Centuries from now, when our amphibian descendants look back at this contentious era, they may have trouble understanding what exactly we were arguing about.

I first realized this when I was teaching high school and saw my students struggling to fathom the theological disputes of the Reformation. To most of those smart but unchurched adolescents, the distinction between, say, being saved by grace or saved by works seemed obscure — and, in any case, a thin excuse to butcher fellow Christians in the name of divine love.

Nobody has ever satirized our fixation on such immaterial differences better than Jonathan Swift. In the first voyage of “Gulliver’s Travels,” the tiny people of Lilliput are locked in a ferocious battle with the tiny people of a neighboring island who insist — against all decency! — on breaking their boiled eggs on the big end instead of the little end. We are creatures, Swift suggests, more enamored of certainty than reason.

Arthur Phillips explores this human tendency and much more in his rich historical novel “The King at the Edge of the World.” A former “Jeopardy!” champion, Phillips has always been interested in the search for truth — and the strange dynamics of that quest. His first novel, “Prague,” begins with a group of young travelers sitting in a Hungarian cafe playing a game: Each person makes four “apparently sincere statements,” only one of which is actually true. Whoever fools the greatest number of players wins.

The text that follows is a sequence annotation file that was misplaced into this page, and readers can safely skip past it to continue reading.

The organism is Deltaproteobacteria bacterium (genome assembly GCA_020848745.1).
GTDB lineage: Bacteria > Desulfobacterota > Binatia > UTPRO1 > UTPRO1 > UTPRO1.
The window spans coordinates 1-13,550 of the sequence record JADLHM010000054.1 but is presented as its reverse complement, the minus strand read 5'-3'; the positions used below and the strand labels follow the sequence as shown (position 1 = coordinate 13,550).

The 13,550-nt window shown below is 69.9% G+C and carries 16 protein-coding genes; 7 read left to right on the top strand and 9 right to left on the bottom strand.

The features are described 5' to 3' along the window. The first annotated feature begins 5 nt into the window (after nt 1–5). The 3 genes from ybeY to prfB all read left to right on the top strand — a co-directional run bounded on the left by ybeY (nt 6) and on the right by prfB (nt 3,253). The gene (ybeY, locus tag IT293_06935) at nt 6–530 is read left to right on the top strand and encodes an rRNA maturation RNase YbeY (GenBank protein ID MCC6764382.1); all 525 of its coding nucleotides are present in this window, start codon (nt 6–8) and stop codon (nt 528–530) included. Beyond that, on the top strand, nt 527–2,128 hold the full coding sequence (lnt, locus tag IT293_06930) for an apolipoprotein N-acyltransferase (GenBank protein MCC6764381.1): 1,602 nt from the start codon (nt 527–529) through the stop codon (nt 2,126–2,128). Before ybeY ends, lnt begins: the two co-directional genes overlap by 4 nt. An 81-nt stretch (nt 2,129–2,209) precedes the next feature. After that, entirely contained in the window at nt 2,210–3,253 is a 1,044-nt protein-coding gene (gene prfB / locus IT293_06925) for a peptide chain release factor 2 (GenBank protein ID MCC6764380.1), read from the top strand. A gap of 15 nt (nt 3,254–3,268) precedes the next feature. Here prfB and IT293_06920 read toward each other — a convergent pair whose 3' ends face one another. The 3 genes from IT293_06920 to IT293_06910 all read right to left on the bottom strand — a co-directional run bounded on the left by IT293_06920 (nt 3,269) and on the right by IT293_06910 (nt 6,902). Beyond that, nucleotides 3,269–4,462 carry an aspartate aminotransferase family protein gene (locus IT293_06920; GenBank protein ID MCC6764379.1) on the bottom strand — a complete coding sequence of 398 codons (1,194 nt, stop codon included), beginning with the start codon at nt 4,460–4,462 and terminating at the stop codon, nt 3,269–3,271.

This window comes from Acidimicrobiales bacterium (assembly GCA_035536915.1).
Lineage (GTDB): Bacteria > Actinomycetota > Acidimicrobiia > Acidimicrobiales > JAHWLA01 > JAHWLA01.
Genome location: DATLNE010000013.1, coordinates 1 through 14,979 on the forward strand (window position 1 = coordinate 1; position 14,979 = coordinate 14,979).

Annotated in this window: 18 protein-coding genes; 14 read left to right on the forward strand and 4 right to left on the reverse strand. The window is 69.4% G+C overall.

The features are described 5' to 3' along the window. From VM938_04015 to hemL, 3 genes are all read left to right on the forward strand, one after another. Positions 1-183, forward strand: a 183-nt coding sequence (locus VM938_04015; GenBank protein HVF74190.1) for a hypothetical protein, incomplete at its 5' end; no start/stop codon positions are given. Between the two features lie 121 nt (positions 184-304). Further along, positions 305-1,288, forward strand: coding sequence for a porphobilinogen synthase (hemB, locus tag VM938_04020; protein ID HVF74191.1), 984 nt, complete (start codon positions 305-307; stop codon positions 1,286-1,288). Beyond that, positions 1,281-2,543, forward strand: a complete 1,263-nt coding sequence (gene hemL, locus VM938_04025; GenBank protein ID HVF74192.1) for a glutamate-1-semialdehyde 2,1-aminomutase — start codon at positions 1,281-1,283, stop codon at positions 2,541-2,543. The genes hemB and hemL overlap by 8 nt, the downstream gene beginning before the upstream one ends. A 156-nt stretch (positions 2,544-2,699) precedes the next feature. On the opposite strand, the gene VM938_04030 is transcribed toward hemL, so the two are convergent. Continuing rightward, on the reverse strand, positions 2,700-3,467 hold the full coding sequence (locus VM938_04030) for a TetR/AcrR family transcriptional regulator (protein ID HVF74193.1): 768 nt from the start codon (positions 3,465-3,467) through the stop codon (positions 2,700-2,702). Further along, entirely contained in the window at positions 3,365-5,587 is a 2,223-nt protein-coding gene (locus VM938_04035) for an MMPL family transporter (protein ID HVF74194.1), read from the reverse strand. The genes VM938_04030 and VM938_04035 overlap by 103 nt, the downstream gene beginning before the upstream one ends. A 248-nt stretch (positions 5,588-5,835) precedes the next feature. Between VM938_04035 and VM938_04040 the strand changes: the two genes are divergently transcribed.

Now, with his signature wry humor, Phillips has recast that idle game in the tense world of early 17th-century European politics. As Queen Elizabeth lies dying, everyone is making “apparently sincere statements,” almost none of which are actually true. Whoever fools the greatest number of players wins.

The novel opens around 1600, when England has enjoyed a long period of domestic respite from sectarian turmoil. During her shrewd rule, Elizabeth has managed to keep the country Protestant and repel the attacks of Roman Catholics. But now that she’s about to receive her heavenly reward — without leaving an heir — England risks slipping back into spiritual chaos with all its attendant bloodshed. Unfortunately, to speak or even to think of the queen’s eventual death is. . . .